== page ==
Liza Dresner, Director at Resources for Autism, discusses the links between autism and homelessness. Resources for Autism offers a range of services to autistic children and adults in the Greater London and West Midlands areas, as well as training courses for professionals.
Author: Liza Dresner
Homelessness and autism
I first began to think about the link between autism and homelessness after I was contacted by someone working in a London borough who had become concerned about an older adult street sleeper who he felt would not survive another winter on the streets. No one had been able to make headway with this individual, and having come across someone in his personal life who was diagnosed with autism, the worker began to make some connections.
As the homelessness worker and I talked I had one of those rare lightbulb moments. It is so obvious. The main causes of homelessness are family breakdown, unemployment and poverty and an inability to understand the complexities of the benefits system. Sound familiar?
The street is undemanding, and when there:
- you are in control of your environment choosing where and when you sleep
- you are in control of who you do or do not communicate with
- you create your own rules (mostly) and the dangers that many of us might anticipate are irrelevant until they have actually happened to you.
The drift to the street should be preventable but it is only preventable if professionals pick up on the signs, and if the resources are there to offer proper alternatives.
Without exception the workers that I have met over the past couple of years have been caring and wonderful people who are expected to understand a wide range of issues, from mental health to alcohol abuse and from acquired brain injury to domestic violence and sexual assault. Autism may not have featured in any training or thinking. But what if it is on the agenda? Staff are eager to learn but when they do it is not easy to put best practice into the long journey from street to indoors.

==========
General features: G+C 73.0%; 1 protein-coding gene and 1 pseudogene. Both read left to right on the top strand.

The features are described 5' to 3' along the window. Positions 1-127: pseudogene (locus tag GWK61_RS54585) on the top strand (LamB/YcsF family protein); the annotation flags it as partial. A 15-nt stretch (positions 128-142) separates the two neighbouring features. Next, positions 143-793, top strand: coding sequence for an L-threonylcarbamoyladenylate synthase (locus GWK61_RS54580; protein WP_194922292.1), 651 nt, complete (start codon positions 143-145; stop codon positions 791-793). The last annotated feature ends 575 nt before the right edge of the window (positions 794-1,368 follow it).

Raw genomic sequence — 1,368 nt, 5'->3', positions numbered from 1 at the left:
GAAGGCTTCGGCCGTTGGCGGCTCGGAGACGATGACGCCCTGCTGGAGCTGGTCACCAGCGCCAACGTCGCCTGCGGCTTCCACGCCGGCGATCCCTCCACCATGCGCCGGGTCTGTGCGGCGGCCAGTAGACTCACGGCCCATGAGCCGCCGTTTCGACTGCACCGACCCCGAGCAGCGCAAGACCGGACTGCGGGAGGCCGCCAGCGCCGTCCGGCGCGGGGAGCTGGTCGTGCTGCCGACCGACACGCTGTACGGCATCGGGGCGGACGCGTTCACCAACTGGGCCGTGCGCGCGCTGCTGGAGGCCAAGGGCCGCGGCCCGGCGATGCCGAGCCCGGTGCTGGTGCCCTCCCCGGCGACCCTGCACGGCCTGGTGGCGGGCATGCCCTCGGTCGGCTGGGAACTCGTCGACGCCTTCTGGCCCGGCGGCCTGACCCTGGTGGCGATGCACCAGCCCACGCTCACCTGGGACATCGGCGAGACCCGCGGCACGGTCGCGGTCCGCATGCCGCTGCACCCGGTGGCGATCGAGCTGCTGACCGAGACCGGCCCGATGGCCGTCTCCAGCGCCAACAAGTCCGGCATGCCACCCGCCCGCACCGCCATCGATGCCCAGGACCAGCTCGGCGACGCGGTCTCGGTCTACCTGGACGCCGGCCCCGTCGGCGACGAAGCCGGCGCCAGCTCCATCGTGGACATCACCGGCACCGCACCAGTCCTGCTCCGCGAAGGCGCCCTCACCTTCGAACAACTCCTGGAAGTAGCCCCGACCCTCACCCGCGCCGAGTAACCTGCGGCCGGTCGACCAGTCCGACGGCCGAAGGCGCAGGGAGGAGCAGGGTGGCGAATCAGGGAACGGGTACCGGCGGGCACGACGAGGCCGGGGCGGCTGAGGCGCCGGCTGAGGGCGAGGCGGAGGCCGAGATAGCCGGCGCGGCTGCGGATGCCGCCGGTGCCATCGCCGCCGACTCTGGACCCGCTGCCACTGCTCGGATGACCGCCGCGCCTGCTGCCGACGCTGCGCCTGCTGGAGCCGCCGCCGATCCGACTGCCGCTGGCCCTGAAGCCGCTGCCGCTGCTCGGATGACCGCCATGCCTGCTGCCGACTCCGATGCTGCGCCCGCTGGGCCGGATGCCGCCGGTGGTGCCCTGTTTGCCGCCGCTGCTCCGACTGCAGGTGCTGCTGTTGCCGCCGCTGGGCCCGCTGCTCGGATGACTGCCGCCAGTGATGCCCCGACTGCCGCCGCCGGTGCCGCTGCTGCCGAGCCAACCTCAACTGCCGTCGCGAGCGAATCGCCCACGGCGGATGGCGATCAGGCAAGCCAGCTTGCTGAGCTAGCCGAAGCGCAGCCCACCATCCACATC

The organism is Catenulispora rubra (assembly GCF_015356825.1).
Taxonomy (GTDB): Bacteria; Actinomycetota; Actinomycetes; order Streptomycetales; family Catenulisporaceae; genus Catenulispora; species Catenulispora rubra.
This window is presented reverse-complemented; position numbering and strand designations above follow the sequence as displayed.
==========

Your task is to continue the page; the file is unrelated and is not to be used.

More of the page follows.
Issues to consider
I have now trained a number of homelessness workers and we have looked at many issues such as:
- alternative communication
- visuals and process time
- reduced choices and clear rules
Improving workers awareness of autism has been incredibly effective, but unless there is appropriate accommodation available at the very moment someone says yes, then all is lost.
By appropriate I mean hostels with trained and understanding staff, and meaningful rules. They need to be aware that ritual and routine may be essential in helping someone feel safe, and that once there someone may not see the point in moving on again.
A new tenant may be living in your unit but have no interest in having you as a ‘friend’. Hostels may be far too hot for someone who has lived outside for a long time. Sensory issues must be understood, acknowledged and accommodated and once again, visuals used to help reinforce any rules and future plans. Of course in an ideal world we would be moving someone into a nice flat with trained support and with low arousal surroundings but sadly that is not the real world.
We must ask ourselves, why would someone who has found a home that suits them in a dark doorway where no one bothers them and they feel in control, choose to move to somewhere where forms must be completed, questions answered many times, rooms shared with strangers and rent paid?
A homelessness organisation has a staff notice which talks of ‘helping people take control of their lives’. I have challenged this as, if we are honest, what we are trying to do is take that control away and provide a safer, better alternative to a lifestyle that may appear to the autistic individual ‘autism friendly’. Controversial in this time of personalisation but controversial or not, it works.
Date added: 4 July 2016